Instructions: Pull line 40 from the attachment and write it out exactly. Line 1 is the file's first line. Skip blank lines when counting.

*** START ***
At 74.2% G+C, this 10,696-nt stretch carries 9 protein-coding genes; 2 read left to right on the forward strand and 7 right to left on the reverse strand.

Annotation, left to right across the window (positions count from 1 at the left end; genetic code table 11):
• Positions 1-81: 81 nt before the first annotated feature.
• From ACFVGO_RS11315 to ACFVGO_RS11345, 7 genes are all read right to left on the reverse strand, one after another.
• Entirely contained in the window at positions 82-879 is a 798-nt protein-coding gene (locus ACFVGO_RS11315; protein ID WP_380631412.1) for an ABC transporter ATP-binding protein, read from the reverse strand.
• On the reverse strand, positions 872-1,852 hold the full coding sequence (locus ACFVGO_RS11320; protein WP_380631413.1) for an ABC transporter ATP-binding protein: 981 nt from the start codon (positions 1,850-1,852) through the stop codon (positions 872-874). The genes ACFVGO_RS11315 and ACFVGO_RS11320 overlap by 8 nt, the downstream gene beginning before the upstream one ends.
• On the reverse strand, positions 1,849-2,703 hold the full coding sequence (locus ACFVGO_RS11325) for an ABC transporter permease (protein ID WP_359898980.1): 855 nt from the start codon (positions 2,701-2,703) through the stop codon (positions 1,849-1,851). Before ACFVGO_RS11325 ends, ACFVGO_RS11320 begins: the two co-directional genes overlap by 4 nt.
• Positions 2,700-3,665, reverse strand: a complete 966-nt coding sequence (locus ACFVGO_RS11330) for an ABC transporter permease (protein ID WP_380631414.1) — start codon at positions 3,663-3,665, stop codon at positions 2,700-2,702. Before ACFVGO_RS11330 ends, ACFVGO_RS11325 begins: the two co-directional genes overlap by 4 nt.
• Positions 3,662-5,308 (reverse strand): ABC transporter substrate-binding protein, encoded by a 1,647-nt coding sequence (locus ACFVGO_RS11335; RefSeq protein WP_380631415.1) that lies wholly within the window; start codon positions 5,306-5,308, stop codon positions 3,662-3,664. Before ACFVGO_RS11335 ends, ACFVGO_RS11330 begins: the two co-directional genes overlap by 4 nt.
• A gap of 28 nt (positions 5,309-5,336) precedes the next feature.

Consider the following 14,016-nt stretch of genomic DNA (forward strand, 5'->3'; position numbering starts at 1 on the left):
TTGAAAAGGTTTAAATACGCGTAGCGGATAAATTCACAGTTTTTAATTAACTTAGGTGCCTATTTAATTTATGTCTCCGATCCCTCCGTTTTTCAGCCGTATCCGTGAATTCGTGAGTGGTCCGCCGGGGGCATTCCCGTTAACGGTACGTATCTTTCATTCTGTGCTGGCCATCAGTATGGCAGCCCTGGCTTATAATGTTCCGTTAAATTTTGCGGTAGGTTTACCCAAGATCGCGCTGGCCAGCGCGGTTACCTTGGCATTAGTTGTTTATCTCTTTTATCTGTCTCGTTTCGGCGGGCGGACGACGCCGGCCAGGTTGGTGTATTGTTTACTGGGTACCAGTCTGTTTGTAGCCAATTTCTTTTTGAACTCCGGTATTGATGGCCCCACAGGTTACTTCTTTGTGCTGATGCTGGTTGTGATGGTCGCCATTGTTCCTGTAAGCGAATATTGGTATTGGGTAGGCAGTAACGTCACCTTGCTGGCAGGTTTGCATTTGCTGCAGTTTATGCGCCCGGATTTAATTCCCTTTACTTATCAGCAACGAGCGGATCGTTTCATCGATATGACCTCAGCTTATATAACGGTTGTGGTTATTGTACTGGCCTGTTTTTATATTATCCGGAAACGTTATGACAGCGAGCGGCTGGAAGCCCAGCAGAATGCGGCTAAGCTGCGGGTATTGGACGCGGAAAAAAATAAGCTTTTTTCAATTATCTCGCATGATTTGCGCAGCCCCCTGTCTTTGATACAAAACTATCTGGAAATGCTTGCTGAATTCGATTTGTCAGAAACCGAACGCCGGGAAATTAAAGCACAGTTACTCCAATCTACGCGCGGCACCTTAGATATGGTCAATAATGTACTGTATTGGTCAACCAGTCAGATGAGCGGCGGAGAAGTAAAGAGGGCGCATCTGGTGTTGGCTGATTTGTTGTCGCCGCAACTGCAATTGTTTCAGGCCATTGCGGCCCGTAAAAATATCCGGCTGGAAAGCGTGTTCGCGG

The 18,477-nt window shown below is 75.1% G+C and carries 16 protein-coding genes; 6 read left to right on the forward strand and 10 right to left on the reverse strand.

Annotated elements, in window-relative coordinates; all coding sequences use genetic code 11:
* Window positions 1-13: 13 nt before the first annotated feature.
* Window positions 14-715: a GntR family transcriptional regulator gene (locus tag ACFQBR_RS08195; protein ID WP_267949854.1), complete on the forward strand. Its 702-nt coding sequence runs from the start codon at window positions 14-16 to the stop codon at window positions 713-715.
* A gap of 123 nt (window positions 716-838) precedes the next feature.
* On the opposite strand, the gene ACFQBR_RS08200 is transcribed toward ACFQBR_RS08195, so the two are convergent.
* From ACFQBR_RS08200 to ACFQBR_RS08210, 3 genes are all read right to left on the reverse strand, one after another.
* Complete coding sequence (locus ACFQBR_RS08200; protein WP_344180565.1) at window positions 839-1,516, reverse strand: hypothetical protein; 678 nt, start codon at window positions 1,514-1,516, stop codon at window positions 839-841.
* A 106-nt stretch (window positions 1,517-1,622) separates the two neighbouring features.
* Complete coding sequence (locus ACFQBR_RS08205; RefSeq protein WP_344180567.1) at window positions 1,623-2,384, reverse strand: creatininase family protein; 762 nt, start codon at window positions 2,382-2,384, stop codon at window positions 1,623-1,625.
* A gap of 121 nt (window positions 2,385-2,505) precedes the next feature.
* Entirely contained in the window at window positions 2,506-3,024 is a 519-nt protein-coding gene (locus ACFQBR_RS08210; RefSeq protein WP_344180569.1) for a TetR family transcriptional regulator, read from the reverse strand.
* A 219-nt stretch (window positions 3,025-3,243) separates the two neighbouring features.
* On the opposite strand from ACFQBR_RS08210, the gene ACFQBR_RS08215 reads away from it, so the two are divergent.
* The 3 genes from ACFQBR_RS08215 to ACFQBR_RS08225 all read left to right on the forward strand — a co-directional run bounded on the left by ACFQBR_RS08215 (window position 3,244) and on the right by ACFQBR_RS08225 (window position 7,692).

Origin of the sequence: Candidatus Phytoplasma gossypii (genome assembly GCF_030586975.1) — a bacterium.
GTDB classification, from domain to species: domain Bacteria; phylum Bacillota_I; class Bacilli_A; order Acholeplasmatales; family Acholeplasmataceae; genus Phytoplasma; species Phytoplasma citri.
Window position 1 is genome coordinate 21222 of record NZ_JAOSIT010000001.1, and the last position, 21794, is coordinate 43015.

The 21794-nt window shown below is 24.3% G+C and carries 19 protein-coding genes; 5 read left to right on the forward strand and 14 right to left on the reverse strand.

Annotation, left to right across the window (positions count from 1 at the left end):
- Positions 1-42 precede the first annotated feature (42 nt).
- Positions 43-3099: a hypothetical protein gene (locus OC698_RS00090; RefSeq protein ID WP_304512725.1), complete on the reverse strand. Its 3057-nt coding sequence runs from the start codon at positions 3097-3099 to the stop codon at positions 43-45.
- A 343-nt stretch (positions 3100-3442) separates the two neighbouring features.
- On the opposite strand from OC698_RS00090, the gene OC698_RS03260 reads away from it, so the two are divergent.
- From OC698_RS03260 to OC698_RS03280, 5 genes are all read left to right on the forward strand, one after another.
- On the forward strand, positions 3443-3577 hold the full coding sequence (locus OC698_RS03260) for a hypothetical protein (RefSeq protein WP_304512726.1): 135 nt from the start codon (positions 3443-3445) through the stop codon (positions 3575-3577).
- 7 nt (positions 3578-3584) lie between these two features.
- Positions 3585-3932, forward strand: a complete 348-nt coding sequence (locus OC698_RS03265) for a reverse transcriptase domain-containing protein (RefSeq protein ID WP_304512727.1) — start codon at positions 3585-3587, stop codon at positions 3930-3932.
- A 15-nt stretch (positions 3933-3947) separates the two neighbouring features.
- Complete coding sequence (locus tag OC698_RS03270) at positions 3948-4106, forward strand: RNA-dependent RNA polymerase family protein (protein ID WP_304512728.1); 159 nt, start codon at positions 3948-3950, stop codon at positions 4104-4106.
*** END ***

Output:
- Positions 3585-3932, forward strand: a complete 348-nt coding sequence (locus OC698_RS03265) for a reverse transcriptase domain-containing protein (RefSeq protein ID WP_304512727.1) — start codon at positions 3585-3587, stop codon at positions 3930-3932.